1581 is the earliest documentary evidence of the existence of the King’s Head.
An ale house was on this site (50 South Street) from about 1599. It was in around 1740 that the Tudor façade was added to the Tudor building. Legend claims that a tunnel once ran from the King’s Head to the Cathedral, so that choristers could enjoy a covert pint of ale. The clockmaker, Henry Fogden, was landlord from 1804 until after 1840.
A gruesome event occurred in 1889 when a man named John Dyer purchased some rat poison from a nearby chemist and subsequently entered the King’s Head to consume the potion mixed with some beer in an attempted suicide. Becoming violently sick he was taken to infirmary where he recovered. Appearing at the City Bench later he was let off with a warning of the serious nature of his offence – one ‘against the laws of both God and Man’.
In 1891 publican Frederick Tilling was convicted for ‘selling gin not of the nature, substance and quality demanded by the purchaser’ it being 40.3 degrees under proof having been examined by the public analyst. It consisted of two parts gin of the lowest legal strength and ten parts of added water. A notice stating ‘All sprits sold in this establishment are diluted’ had been displayed at times but ‘it was possible that while dusting the place the notice might have fallen behind the glasses on the shelf’ said Tilling. Tilling was fined £2 and 13s costs, the alternative being fourteen days’ imprisonment.
Mrs Raynor, landlady in 1898, was the innocent party in an attempt by Ann Sharp, employed at the King’s Head, to obtain a sum of 10s from Mrs Turner, the owner of a neighbouring shop Turner and Son. The girl had sent a note to Mrs Turner, via a lad James Munro who also worked at the Inn, stating ‘With Mrs Rayner’s complements. Would you mind lending me half a sovereign’s worth of change until Mr Raynor gets up and gets some, and then I will send it back over to you’. Suspicions arose when Mrs Raynor received a request that evening for repayment of 10s and it was discovered that Ann now possessed a new pair of shoes. On further questioning Ann admitted the offence and was committed for trial with bail being accepted for £20 and two sureties of £10 each.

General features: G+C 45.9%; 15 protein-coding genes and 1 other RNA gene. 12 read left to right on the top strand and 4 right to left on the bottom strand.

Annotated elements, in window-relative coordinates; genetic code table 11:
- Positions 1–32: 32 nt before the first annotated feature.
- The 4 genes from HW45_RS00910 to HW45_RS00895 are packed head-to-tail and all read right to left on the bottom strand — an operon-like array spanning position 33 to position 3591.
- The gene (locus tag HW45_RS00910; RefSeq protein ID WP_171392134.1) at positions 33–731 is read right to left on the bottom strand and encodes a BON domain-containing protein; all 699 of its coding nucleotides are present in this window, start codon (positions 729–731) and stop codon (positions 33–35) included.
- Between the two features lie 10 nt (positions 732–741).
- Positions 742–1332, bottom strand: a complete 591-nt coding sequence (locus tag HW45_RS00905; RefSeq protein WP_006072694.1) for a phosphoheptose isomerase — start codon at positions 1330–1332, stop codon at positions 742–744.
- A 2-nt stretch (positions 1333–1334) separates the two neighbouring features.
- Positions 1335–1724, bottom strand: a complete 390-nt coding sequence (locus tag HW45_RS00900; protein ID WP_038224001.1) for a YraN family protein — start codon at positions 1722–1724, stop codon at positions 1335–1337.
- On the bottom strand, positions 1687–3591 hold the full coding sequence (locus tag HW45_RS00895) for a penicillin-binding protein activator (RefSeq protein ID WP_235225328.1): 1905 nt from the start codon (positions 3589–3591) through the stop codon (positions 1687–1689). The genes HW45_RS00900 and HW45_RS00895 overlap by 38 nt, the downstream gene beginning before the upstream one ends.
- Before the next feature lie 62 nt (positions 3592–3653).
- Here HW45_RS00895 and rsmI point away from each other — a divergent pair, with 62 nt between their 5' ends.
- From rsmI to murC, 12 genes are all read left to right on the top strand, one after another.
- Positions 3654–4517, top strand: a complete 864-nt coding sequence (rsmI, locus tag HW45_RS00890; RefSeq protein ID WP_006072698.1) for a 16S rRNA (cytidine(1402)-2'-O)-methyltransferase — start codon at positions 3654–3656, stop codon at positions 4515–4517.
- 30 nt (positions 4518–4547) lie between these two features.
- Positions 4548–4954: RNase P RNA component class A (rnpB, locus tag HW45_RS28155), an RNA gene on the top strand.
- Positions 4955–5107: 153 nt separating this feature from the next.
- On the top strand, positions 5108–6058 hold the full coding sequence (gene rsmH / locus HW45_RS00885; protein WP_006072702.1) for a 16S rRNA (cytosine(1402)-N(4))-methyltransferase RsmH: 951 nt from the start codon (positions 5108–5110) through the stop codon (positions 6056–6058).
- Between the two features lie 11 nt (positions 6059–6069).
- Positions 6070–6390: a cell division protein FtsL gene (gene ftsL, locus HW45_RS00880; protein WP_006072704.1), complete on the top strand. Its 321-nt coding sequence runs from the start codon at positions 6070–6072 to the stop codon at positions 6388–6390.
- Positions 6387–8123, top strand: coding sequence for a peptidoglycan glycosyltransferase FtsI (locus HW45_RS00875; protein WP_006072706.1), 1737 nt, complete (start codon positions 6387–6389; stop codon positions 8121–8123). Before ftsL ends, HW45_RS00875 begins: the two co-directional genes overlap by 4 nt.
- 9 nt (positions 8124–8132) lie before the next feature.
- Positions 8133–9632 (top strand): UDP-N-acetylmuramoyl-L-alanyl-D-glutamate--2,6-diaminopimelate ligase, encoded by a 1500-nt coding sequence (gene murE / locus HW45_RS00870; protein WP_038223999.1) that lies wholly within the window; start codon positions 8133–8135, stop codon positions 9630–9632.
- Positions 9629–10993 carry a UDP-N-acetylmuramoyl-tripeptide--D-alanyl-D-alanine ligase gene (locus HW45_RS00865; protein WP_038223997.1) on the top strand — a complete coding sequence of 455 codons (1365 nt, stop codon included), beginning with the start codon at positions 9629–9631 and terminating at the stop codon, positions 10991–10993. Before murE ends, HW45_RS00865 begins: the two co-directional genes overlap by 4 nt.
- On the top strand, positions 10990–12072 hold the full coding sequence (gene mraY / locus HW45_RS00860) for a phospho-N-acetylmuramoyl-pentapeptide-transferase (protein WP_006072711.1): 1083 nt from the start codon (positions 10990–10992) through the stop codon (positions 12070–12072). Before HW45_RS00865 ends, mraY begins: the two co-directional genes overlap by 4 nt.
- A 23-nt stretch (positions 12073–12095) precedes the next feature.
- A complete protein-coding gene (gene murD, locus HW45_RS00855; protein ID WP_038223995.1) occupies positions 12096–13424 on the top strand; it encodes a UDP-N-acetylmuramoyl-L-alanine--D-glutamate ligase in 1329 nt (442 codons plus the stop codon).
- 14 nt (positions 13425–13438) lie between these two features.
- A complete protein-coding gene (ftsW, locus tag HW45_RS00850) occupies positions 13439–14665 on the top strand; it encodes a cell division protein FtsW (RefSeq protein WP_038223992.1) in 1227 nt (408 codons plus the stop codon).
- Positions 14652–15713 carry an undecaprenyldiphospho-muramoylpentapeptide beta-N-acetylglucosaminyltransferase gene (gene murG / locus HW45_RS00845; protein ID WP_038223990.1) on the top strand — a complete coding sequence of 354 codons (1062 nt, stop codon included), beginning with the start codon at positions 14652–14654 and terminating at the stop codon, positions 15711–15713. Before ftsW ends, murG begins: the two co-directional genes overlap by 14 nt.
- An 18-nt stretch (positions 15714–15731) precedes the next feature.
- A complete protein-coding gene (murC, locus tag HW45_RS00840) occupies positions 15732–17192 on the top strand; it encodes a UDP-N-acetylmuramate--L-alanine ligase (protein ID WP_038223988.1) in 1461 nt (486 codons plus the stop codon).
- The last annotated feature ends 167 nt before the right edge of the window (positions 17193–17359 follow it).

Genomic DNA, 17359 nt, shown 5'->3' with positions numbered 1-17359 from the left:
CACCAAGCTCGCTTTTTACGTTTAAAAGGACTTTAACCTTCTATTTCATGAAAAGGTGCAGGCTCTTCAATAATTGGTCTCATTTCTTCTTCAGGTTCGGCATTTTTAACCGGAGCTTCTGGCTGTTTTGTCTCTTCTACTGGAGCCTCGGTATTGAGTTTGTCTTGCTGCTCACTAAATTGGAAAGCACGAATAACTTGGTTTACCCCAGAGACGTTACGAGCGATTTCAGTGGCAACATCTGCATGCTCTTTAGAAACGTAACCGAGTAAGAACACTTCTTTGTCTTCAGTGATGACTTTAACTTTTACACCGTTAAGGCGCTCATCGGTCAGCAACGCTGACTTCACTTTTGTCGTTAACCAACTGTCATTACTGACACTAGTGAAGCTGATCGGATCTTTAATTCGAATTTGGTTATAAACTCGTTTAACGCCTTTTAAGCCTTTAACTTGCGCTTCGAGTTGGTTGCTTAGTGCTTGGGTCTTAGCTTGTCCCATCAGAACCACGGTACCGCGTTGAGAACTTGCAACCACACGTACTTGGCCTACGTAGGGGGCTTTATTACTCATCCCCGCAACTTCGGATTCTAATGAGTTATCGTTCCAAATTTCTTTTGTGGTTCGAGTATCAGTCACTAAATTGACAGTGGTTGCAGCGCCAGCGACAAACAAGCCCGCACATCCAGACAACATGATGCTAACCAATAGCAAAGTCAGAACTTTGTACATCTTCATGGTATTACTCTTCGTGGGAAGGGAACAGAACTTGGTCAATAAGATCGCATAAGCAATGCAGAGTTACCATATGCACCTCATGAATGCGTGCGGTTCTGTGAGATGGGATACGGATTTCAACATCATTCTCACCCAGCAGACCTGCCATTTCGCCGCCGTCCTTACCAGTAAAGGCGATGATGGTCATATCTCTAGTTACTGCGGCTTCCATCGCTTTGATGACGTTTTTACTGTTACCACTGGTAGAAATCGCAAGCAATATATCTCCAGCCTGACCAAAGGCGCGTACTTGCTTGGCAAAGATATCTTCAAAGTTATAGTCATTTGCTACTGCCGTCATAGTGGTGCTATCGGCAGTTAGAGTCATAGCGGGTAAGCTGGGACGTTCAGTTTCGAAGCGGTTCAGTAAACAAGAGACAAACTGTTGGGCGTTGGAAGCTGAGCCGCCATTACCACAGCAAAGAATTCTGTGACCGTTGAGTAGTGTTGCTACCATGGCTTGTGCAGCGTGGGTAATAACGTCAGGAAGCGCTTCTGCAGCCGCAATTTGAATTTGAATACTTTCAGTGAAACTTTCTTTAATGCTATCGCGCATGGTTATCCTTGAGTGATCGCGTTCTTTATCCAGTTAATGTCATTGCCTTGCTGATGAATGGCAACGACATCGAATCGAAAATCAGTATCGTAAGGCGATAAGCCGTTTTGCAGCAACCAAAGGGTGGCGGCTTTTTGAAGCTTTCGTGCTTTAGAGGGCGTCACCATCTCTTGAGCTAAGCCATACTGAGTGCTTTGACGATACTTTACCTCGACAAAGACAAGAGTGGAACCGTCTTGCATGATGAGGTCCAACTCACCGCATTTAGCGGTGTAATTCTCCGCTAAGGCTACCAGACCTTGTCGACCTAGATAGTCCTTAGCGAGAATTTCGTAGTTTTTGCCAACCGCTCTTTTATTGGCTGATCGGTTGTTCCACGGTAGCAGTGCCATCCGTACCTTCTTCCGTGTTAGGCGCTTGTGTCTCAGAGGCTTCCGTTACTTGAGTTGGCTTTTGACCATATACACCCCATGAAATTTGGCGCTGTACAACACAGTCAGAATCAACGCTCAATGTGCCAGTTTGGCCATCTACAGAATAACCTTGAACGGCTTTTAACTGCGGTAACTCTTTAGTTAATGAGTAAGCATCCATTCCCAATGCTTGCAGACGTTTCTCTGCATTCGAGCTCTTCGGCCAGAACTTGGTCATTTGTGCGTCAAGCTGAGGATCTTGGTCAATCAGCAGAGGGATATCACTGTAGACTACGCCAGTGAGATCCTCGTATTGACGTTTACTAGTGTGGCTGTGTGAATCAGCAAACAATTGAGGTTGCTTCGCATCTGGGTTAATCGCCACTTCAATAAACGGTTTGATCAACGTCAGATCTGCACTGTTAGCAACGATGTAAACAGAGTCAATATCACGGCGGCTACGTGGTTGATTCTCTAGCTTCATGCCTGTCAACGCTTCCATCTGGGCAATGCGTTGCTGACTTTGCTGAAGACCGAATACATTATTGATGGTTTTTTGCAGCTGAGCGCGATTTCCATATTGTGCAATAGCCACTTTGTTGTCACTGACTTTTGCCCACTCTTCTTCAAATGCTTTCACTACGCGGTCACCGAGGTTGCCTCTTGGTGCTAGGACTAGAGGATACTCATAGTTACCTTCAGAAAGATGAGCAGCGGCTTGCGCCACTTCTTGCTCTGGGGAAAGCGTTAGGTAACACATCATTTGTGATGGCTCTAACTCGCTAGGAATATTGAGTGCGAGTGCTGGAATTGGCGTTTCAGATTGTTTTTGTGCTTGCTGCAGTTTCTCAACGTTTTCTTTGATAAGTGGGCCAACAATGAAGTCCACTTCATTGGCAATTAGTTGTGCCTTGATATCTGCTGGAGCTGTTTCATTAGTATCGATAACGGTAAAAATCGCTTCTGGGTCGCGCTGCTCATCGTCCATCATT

Friary Meux was revived by Allied in 1979 as a brand name for its public houses, but disappeared after Allied’s pubs were sold to Punch Taverns in 1999.
The King’s Head was the venue for several bodies, one being the ‘Falstaff’ Lodge of the Royal Antediluvian Order of Buffaloes. A policemen’s dinner (not ball!) was held for over 200 guests in 1904. Landlord Styles ran a welding business in the 1930s on the site which continued under new ownership after his death. Mrs Mary Harriet Drury died aged 77 in 1936 having had the licence at the inn for nearly 30 years.
The ancient name of the pub was changed in 1994 to the Hog’s Head. Green King purchased the property in 2006 and it subsequently become Trent’s bar-restaurant providing accommodation, so, in a sense, it has become an inn!